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|Volume 11 |Issue 22| June 01, 2012 ||
The Notos Piano Quartet
Close your eyes and you could be transported to a western classical music capital. Such was the high quality of the rendition by the NOTOS Quartet, four young musicians visiting from Germany currently attached with respected institutions in Europe. The NOTOS performers demonstrated their individual virtuoso and ensemble classical music skills in their technique and performance at Dhaka this week, courtesy of the German Embassy and Goethe Institut.
Sindri Lederer (violin), Liisa Randalu (viola), Florian Streich (violincello) and Antonia Koster (piano) - all exuberant young musicians - received training in the Western classical genre in various countries of Europe since very young. Their youth is certainly not to be mistaken for their level of performance.
The evening opened with Spanish composer Joaquin Turina's Piano Quartet in A minor Opus 67.
A mature cyclic composition in three movements – slow, (lento) fast (vivo), not so fast (andante-allegretto), alternating in repetitive sequences of energetic and languid lines of vibrato (rapid re-iteration on a tone) and portamento (gliding smoothly from one tone to another) masterfully crafted with no ambiguity in the parade of the mysterious Spanish flavour in the notes, the melody lilts, embellished just so in-between, which the violinist seemed to address with content.
This seamless knit of French classical sophistication and Spanish Andalusian folk character offered partnership of Antonia's piano's luxuriant tones with the three fervent strings. Not being an especially dynamic piece but rather evocative, the musicians achieved the moods and colours inherent in the piece adroitly.
In the second half, the NOTOS quartet played Brahms Piano Quartet in G Minor opus 25 - which composition is sometimes referred to as “miraculous”, comprises four parts - allegro (fast and lively tempo), trio animato - intermezzo ( a lighter piece that is inserted between two greater movements/verses), allegro /ma mon troppo (fast – but not too much), and rondo alla zingarese (episodes in contrasting placements with one refrain) for nearly 40 minutes.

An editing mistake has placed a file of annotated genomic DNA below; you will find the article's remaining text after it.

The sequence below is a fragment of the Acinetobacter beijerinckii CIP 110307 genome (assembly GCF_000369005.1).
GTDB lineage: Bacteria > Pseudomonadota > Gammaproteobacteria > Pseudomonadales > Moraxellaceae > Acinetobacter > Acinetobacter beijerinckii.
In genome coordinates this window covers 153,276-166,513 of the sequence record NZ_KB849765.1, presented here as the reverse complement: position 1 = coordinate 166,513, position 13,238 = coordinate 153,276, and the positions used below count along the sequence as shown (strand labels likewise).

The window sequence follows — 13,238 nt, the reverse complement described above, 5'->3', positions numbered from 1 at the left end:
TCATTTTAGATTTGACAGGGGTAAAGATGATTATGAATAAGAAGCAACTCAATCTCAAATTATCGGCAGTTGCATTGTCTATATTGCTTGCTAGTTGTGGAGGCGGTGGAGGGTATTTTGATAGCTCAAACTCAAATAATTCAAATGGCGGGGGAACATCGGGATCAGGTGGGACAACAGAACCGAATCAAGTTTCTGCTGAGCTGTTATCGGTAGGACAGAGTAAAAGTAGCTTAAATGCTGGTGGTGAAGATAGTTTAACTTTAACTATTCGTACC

Brahms composed the piano quartet in 1861 when he was only 28 years old and is the third of some 26 of his chamber music masterworks. This quartet is well reputed for the last vigorous “rondo” part - being the masterpiece of melody and rhythm and a brilliant stylized exotic and rustic Gypsy composition of contrast, usually heard in Hungarian dances and rhapsodies and available in compositions of Beethoven, Mozart, Haydn etc.
The slow movement of the intermezzo features the subdued piano of Antonia Koster accommodating the often busy strings of the violin, viola and cello ensemble, with her light deft touch of the ivory and at once with her fiery attack on the keys, belying her frail physical appearance. One starts to note hints of gypsy already in the “andandante con moto “ where the piano and cello seem to vie for the ascending runs with blistering pace and with the pianist tinkling over plucked notes and tremolos of the strings immolating the senses with delicious gaiety giving the effect of a summer romp on a field of light hued flowers in a dreamlike sequence.
The lilting allegro mon troppo of violin and piano notes traces Brahms forbidden love for Clara Schumann, which Nietzsche referred to as the composer's “ penchant for the unsatisfied”, in a happy guise, with all three strings and piano precisely conveying to the listener the composer's emotions - delicate and tender.
Florian Streich's warm melancholy cello sits passionately in the background now and back to the fore again to Antonia Koster's impetuous piano movements and Liisa Randalu's ferocious rasping on the viola. Florian's impassioned and vigorous violincello subdues tenderly to the andante while Antonia's soft and tender piano contrasts with her fiery handling of the keyboards with equal ease.
The finale opens with Sindri's violin leading to a thrilling feverish mix by the strings. Performed in a 2/4 meter, with accent on the first of three syllables, the composition creates the sound of the gypsy dulcimer through the quick and ringing sounds of the piano. The intricate rondo structure alternating with dramatic release of wild joy, typical of Hungarian frenzied zal gypsy music, confirms the virtuosity and expression of each individual musician through their interplay of majors and minors, the realisation of emotional turbulence and visceral intensity present in the composition, continuously charming, exciting and extracting the listener's delight .
Santa Claus came in May this year for me bearing the fab four of the NOTOS Quartet– the best gift I have received in Dhaka in a long time.
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